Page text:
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Geography of Palestine

(For this article map references are not given; Map 1 and the index to the maps should be consulted.) From the time of the Greek historian Herodotus (fifth century BCE), the term “Palestine” (derived from the word for Philistine) designated the western tip of the Fertile Crescent, namely, the area on both sides of the Jordan River, limited on the north by the Litani River and Mount Hermon, on the east by the Syrian desert, on the south by the Negeb desert, and on the west by the Mediterranean Sea. It falls into six broad geographical regions: the coastal plain, the Shephelah, the central mountain range, the Judean desert, the Jordan Valley, and the Transjordanian plateau. These can be visualized as north‐south strips set side by side.

The Coastal Plain.

This strip is divided into three unequal portions by the Ladder of Tyre (Rosh ha‐Niqra/Ras en‐Naqura) and Mount Carmel. Above Rosh ha‐Niqra, the plain widens to the north reaching its greatest width at the Phoenician city of Tyre, which in biblical times was an island. Between Rosh ha‐Niqra and Mount Carmel, the plain averages 8 km (5 mi) in width. In addition to an annual rainfall of 600 mm (24 in), it is thoroughly watered, particularly south of Ptolemais (Akko), where the alluvium deposited by the Naaman and Kishon rivers has pushed the coastline forward into the Bay of Haifa. The two tips of the bay form natural harbors at Akko and Tell Abu Hawam.

South of Mount Carmel, the smooth coastline is devoid of natural harbors, but in antiquity there were lighterage stations at Dor, Strato's Tower, and Jaffa. In this area, the plain is much broader and runs all the way to Gaza. It is characterized by three parallel kurkar ridges, the remnants of prehistoric coastlines. The sand outside the first ridge gave way to swamps within, caused by the failure of rivers and wadis to drain completely. In biblical times, the third ridge was covered with oak, and the rich soil of the land reaching to the foothills was ideal for agriculture. The plain is divided in two by the Yarkon River, which begins at Aphek (Rosh ha‐ʿAyin). The plain of Sharon north of the Yarkon receives almost twice as much rain (300 mm [12 in]) as the plain of Philistia to the south. The great commercial highway, the Way of the Sea, had to pass through the 3 km (2 mi) gap between Aphek and the hills. This became a major crossroads when Herod the Great built the first artificial harbor at Strato's Tower and named it Caesarea Maritima.

The Shephelah.

As the biblical name (“lowlands”) indicates, this is an area of low, rolling hills roughly 45 km (28 mi) long and 15 km (9 mi) broad, lying south of the Aijalon valley. The soft chalk and limestone hills are cut by wide valleys running both north‐south and east‐west. Even the driest part in the south receives about 250 mm (10 in) of rain, and in the biblical period it was intensely cultivated. Olives, sycamore figs, and vineyards are mentioned explicitly in the Bible. The key cities were Gezer in the north, which dominated both the plain and the easiest access to the mountains, and Lachish in the south, which controlled the main route through the center to Beth‐shemesh and also the lateral route to Hebron.

The Central Mountain Range.

This region is by far the biggest, and can be divided into three areas, Galilee, Carmel and Samaria, and Judea.


This mountainous area is bordered on the north by the Litani River and on the south by the Jezreel Valley, which runs along the north side of the Carmel range and broadens out into the great plain of Esdraelon (365 km2 [140 mi2) before sloping gently to join the Jordan Valley at Beth‐shean. Because ancient settlements appear only on the edges, it must have been subject to flooding in biblical times. It was, nonetheless, a very important east‐west route.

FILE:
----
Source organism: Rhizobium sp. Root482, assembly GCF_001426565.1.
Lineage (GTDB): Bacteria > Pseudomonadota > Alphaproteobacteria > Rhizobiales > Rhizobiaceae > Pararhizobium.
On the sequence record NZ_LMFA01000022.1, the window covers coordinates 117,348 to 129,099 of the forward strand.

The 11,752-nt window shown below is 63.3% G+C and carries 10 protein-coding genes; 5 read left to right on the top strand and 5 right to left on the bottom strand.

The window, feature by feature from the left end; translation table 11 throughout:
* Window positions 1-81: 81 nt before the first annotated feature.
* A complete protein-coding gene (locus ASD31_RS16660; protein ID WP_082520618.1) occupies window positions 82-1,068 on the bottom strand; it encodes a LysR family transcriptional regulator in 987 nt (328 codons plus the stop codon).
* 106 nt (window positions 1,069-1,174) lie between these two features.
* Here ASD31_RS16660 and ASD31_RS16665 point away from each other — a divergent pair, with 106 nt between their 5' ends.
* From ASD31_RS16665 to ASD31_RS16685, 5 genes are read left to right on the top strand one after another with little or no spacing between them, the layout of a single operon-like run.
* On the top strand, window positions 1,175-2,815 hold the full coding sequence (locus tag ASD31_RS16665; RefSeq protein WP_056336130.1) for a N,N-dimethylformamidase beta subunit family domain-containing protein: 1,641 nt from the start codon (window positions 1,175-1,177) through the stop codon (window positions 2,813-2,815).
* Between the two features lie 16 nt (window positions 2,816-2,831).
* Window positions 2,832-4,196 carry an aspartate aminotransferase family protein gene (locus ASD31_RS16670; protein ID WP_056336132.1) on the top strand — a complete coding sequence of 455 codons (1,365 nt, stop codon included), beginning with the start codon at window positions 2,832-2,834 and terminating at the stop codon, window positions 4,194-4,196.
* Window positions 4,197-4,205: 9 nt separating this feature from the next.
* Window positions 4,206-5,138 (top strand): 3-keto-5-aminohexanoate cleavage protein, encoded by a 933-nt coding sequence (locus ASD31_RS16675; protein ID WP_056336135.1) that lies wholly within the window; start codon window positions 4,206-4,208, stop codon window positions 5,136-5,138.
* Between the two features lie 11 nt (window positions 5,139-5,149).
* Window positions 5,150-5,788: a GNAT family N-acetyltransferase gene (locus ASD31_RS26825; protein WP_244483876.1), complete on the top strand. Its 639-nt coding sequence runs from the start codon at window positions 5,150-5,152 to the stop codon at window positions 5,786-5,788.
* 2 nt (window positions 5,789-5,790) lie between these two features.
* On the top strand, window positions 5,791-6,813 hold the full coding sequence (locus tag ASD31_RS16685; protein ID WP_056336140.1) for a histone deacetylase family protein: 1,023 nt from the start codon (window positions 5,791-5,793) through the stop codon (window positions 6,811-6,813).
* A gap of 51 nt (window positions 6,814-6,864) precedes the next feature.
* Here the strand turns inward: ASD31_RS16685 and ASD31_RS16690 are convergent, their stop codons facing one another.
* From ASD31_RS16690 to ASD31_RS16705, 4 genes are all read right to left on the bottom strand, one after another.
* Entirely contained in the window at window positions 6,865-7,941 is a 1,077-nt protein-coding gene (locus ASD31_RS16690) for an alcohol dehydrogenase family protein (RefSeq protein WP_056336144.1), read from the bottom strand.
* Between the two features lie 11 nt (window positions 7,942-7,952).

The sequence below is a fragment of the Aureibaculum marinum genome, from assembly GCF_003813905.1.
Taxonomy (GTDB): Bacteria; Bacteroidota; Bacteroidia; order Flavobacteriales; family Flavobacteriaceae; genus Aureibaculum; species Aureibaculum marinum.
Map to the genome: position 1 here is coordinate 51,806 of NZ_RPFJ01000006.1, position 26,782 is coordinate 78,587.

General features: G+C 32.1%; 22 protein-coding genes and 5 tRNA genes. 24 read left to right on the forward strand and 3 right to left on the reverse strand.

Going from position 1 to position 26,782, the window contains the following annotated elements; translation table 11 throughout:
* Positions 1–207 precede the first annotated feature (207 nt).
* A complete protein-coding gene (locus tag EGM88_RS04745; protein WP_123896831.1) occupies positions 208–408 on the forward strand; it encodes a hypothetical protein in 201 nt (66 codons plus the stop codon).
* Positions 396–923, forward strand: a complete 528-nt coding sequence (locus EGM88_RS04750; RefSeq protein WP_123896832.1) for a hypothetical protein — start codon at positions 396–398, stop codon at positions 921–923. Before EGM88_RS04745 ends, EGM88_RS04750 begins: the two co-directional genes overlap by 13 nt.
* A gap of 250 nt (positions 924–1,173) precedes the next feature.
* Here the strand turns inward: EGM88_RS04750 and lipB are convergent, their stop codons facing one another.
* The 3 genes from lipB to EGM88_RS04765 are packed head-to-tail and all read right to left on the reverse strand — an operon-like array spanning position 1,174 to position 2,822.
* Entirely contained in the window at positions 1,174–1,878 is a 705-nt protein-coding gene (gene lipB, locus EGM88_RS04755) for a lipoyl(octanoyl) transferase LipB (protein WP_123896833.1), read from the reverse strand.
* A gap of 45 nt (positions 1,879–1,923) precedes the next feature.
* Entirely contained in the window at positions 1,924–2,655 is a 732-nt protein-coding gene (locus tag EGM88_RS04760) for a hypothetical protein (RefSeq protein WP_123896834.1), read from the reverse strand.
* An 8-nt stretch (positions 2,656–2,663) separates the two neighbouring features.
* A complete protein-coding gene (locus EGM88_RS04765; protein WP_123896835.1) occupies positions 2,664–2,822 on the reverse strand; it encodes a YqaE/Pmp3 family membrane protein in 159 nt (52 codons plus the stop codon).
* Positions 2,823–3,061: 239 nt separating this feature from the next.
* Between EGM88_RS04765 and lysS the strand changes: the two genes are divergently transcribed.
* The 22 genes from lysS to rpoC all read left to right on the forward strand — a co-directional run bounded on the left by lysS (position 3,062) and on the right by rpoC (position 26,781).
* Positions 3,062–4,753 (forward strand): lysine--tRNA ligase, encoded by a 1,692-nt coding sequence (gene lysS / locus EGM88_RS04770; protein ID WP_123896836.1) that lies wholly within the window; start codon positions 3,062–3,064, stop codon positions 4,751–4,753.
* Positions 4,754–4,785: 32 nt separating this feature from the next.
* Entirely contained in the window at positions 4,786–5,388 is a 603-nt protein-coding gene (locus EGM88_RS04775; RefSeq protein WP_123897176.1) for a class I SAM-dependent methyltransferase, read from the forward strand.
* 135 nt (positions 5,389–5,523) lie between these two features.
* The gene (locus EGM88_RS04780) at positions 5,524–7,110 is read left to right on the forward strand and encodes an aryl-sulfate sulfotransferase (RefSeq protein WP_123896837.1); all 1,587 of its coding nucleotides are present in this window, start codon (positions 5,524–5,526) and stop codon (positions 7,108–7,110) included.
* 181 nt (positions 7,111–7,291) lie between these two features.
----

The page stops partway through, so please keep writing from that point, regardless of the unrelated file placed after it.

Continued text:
The classical division into Upper and Lower Galilee is based on the simple fact that the three highest peaks of the former are all over 1000 m (3300 ft), whereas the two highest of the latter barely attain 600 m (2000 ft). Even though both benefit by an average rainfall of 800–500 mm (30–20 in), the terrain is generally unsuited to agriculture, and in the biblical period was covered by oak forests. The isolation of the perfectly rounded Mount Tabor (588 m [1929 ft]) gave it a numinous quality. Beside it ran the Way of the Sea, angling out from Hazor to the coast through the Carmel range.

Carmel and Samaria.

Running southeast from the coast, the Carmel range is cut by two strategic passes, the Nahal Yoqneam and the Nahal ʿIron, the latter with Megiddo at its northern end. South of the Dothan Valley, the ridge coalesces with the mountains of Gilboa to create a much wider range with no Shephelah on the west and a steep drop into the Jordan Valley on the east. The central core of the area is constituted by Mount Gerizim (881 m [2889 ft]) and Mount Ebal (941 m [3083 ft]). The pass between them, controlled by Shechem (Nablus), carried the major east‐west route coming from the Jordan via the verdant Wadi el‐Farʿah, in which Tirzah, (Tell el‐Farʿah) is located, and out to the coast just south of Samaria. This was the heartland of the northern kingdom of Israel, and the contrast between the closed site of Tirzah and the wide prospect to the west from Samaria is symbolic of the shift in policy that took place under Omri in the ninth century BCE (1 Kings 16.23–24; see Israel, History of). In this period, the hills were heavily wooded, but the valleys, which are wider in the north, produced grain, olives, and grapes. North‐south travel was difficult, except on the crest running south from Shechem. The first 20 km (12 mi) of the route lay in the fertile Michmethath Valley, but after the ascent of Lubban the road wound in narrow wadis past the sanctuaries of Shiloh and Bethel.